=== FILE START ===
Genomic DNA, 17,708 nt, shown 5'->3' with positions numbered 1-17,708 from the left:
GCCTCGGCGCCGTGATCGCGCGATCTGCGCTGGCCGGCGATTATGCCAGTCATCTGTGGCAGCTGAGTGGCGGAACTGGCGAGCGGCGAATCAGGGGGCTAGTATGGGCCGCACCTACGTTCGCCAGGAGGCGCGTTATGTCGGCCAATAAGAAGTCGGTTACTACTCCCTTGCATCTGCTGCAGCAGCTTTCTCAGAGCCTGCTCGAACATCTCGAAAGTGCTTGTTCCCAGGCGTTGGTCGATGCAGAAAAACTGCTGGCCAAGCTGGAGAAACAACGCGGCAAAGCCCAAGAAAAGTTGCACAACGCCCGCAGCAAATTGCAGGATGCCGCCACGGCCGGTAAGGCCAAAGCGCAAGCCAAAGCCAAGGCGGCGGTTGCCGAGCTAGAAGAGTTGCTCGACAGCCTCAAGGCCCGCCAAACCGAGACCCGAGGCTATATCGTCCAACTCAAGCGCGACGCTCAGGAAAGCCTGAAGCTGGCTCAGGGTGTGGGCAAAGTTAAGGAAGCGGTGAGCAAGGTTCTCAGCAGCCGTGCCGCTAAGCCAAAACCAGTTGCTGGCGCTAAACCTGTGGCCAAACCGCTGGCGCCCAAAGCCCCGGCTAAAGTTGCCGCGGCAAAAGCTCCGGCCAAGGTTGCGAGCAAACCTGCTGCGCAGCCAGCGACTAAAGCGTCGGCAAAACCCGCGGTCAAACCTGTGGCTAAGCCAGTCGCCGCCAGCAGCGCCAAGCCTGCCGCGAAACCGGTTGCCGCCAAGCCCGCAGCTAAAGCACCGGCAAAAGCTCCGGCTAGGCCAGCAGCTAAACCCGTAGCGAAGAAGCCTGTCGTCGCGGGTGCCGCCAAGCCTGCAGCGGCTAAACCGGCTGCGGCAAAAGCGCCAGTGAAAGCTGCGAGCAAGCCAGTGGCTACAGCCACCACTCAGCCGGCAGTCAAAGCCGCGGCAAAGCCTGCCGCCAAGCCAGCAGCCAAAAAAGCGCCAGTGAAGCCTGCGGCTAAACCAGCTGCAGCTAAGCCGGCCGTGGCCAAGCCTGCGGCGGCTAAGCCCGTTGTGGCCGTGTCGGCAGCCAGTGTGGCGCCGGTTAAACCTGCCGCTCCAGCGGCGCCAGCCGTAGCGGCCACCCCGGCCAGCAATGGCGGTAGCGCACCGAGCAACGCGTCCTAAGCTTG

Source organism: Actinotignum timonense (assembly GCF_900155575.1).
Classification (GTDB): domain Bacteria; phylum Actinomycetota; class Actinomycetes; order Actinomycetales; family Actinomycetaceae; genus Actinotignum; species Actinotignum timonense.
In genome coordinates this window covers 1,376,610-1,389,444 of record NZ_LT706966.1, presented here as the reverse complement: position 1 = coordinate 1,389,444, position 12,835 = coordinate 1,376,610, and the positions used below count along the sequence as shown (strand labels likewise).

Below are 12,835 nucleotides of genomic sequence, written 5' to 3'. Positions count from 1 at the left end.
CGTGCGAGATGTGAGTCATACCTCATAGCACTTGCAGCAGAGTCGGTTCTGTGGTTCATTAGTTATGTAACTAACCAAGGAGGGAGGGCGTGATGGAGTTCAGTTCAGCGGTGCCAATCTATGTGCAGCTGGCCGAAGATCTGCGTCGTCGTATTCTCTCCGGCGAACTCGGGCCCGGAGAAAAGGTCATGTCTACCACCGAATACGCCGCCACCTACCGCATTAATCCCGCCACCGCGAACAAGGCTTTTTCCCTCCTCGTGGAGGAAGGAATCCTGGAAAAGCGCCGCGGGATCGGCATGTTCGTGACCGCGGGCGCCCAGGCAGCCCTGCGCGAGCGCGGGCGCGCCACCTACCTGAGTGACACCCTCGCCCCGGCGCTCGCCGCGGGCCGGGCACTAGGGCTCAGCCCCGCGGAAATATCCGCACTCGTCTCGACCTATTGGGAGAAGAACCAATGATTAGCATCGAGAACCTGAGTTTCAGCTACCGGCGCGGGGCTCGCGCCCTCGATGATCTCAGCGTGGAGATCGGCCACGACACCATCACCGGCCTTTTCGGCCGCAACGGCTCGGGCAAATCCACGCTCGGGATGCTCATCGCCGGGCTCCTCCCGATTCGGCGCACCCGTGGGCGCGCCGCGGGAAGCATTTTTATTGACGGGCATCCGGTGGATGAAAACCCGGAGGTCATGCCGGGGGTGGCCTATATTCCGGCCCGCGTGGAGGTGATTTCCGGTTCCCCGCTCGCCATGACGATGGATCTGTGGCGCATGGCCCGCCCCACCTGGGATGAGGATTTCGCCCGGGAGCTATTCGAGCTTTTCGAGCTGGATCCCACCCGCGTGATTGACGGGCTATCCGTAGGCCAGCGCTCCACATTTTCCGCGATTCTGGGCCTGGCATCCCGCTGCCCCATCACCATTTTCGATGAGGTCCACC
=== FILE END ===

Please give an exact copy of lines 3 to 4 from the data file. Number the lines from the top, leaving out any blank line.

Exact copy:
Source organism: Actinotignum timonense (assembly GCF_900155575.1).
Classification (GTDB): domain Bacteria; phylum Actinomycetota; class Actinomycetes; order Actinomycetales; family Actinomycetaceae; genus Actinotignum; species Actinotignum timonense.